11. The reality that I have seen, however, is very different.  It is a fact that many of the wealthiest citizens do not pay taxes at the rates that others do, hoard much of their wealth off-shore, and often make their profits purely from speculation rather than contributing to the overall wealth of the American community. Who then are the poor?  Racist stereotypes are usually not far beneath the surface.  The poor are overwhelmingly assumed to be people of color, whether African Americans or Hispanic ‘immigrants’.  The reality is that there are 8 million more poor Whites than there are Blacks.  Similarly, large numbers of welfare recipients are assumed to be living high on the hog.  Some politicians and political appointees with whom I spoke were completely sold on the narrative of such scammers sitting on comfortable sofas, watching color TVs, while surfing on their smart phones, all paid for by welfare.  I wonder how many of these politicians have ever visited poor areas, let alone spoken to those who dwell there. There are anecdotes aplenty, but evidence is nowhere to be seen.  In every society, there are those who abuse the system, as much in the upper income levels, as in the lower.  But the poor people I met from among the 40 million living in poverty were overwhelmingly either persons who had been born into poverty, or those who had been thrust there by circumstances largely beyond their control such as physical or mental disabilities, divorce, family breakdown, illness, old age, unlivable wages, or discrimination in the job market.
12. The face of poverty in America is not only Black, or Hispanic, but also White, Asian, and many other colors.  Nor is it confined to a particular age group.  Automation and robotization are already throwing many middle-aged workers out of jobs in which they once believed themselves to be secure.  In the economy of the twenty-first century, only a tiny percentage of the population is immune from the possibility that they could fall into poverty as a result of bad breaks beyond their own control.  The American Dream is rapidly becoming the American Illusion as the US since the US now has the lowest rate of social mobility of any of the rich countries."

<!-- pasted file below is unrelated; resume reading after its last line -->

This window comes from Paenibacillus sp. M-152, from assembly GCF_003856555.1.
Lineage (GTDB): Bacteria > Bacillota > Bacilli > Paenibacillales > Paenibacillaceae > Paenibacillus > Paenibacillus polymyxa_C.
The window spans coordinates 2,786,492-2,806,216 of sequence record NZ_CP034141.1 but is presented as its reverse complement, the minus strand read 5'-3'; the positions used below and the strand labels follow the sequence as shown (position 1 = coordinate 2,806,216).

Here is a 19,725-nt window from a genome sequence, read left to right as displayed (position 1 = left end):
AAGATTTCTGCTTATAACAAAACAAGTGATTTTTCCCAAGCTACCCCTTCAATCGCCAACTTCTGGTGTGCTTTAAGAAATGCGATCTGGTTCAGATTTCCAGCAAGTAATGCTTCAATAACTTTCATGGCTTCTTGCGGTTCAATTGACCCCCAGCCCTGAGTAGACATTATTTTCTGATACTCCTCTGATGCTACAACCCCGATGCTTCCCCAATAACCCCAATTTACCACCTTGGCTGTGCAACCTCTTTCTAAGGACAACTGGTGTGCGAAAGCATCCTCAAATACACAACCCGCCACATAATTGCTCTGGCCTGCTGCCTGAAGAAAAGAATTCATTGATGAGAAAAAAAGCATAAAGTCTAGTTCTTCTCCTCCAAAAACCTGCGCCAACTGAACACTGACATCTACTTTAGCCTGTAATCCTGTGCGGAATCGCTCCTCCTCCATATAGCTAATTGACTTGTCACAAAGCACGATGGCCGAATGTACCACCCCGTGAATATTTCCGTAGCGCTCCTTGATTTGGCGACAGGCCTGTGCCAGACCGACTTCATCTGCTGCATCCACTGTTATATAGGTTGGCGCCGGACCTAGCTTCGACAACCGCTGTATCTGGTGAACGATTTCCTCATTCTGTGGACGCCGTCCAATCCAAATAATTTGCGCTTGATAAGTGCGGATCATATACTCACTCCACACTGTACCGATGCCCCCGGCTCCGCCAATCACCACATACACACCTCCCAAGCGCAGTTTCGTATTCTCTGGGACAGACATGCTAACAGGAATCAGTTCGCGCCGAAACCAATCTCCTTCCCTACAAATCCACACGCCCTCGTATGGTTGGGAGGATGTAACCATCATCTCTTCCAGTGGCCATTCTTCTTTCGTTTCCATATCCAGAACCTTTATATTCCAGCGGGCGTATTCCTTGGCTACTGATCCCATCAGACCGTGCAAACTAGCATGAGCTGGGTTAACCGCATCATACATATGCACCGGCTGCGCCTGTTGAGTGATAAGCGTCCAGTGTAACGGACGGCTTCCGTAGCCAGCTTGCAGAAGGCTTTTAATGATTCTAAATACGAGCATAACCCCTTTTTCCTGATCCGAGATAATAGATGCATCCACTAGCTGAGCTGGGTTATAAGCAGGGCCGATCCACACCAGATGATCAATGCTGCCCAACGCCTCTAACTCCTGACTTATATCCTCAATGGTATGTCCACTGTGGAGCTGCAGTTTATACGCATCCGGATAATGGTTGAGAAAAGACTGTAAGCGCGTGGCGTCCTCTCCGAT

Thursday, December 7, 2017

It's Going to Get a WHOLE Lot Worse Long Before it Gets Better

Just take a look at this Associated Press link that tracks homelessness stories:

This excerpt sums it up rather well:

"Homeless advocates and city officials say it’s outrageous that in the shadow of a booming tech economy - where young millionaires dine on $15 wood-grilled avocado and think nothing of paying $1,000 for an iPhone X - thousands of families can’t afford a home. Many of the homeless work regular jobs, in some cases serving the very people whose sky-high net worth is the reason housing has become unaffordable for so many."
"The booming economy, fueled by the tech sector, and decades of under-building have led to an historic shortage of affordable housing. It has upended the stereotypical view of people out on the streets as unemployed: They are retail clerks, plumbers, janitors - even teachers - who go to work, sleep where they can and buy gym memberships for a place to shower."

And yet it's often the very tech bros causing the problem who call homeless people lazy, and want them out of sight.

The photos at the link are every bit as heartbreaking as the stories. And it's going to get much worse when the government passes its tax bill this month, and destroys Social Security and Medicare through "entitlement reform" in 2018, which has been their plan all along. Unless people unite and go on strike nationwide for living wages, things are going to go back to Great Depression-era desperation.

Tuesday, November 28, 2017 Revisits Homelessness producer Carlos Waters has a video on YouTube about how city planners design spaces that deter people experiencing homeless from using public space.

Also, I have a small legal matter I could use some help with--it's a win-win situation if you choose to participate. Check out the details here.

Thank you for your support--it's deeply and tremendously appreciated!

Wednesday, November 15, 2017

Everyone's a Critic -- Responses to the Vox Article from March 2016